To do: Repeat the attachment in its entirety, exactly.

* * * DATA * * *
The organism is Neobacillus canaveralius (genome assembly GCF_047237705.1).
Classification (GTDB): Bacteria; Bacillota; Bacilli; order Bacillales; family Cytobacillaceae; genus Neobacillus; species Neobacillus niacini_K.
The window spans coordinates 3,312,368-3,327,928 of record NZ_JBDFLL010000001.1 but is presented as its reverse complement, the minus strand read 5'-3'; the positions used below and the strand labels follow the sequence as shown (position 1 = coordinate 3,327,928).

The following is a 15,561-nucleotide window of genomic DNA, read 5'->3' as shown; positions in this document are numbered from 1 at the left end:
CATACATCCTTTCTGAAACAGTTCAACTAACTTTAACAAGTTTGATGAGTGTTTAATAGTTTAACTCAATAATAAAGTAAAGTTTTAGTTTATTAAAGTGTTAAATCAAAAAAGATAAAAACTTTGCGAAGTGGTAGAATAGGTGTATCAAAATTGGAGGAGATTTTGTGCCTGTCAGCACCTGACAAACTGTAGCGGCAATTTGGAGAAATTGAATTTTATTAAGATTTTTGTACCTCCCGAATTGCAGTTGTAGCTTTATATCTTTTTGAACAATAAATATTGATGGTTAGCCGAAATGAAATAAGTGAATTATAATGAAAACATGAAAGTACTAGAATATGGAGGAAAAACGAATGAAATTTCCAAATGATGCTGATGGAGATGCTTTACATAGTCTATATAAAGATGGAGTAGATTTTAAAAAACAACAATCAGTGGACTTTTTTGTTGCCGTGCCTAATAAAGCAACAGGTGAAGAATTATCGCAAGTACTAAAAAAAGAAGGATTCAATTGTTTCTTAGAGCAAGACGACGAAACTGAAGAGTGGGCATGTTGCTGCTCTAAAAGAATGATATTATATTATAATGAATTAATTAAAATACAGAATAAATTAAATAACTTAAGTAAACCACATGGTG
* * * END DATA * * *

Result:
The organism is Neobacillus canaveralius (genome assembly GCF_047237705.1).
Classification (GTDB): Bacteria; Bacillota; Bacilli; order Bacillales; family Cytobacillaceae; genus Neobacillus; species Neobacillus niacini_K.
The window spans coordinates 3,312,368-3,327,928 of record NZ_JBDFLL010000001.1 but is presented as its reverse complement, the minus strand read 5'-3'; the positions used below and the strand labels follow the sequence as shown (position 1 = coordinate 3,327,928).

The following is a 15,561-nucleotide window of genomic DNA, read 5'->3' as shown; positions in this document are numbered from 1 at the left end:
CATACATCCTTTCTGAAACAGTTCAACTAACTTTAACAAGTTTGATGAGTGTTTAATAGTTTAACTCAATAATAAAGTAAAGTTTTAGTTTATTAAAGTGTTAAATCAAAAAAGATAAAAACTTTGCGAAGTGGTAGAATAGGTGTATCAAAATTGGAGGAGATTTTGTGCCTGTCAGCACCTGACAAACTGTAGCGGCAATTTGGAGAAATTGAATTTTATTAAGATTTTTGTACCTCCCGAATTGCAGTTGTAGCTTTATATCTTTTTGAACAATAAATATTGATGGTTAGCCGAAATGAAATAAGTGAATTATAATGAAAACATGAAAGTACTAGAATATGGAGGAAAAACGAATGAAATTTCCAAATGATGCTGATGGAGATGCTTTACATAGTCTATATAAAGATGGAGTAGATTTTAAAAAACAACAATCAGTGGACTTTTTTGTTGCCGTGCCTAATAAAGCAACAGGTGAAGAATTATCGCAAGTACTAAAAAAAGAAGGATTCAATTGTTTCTTAGAGCAAGACGACGAAACTGAAGAGTGGGCATGTTGCTGCTCTAAAAGAATGATATTATATTATAATGAATTAATTAAAATACAGAATAAATTAAATAACTTAAGTAAACCACATGGTG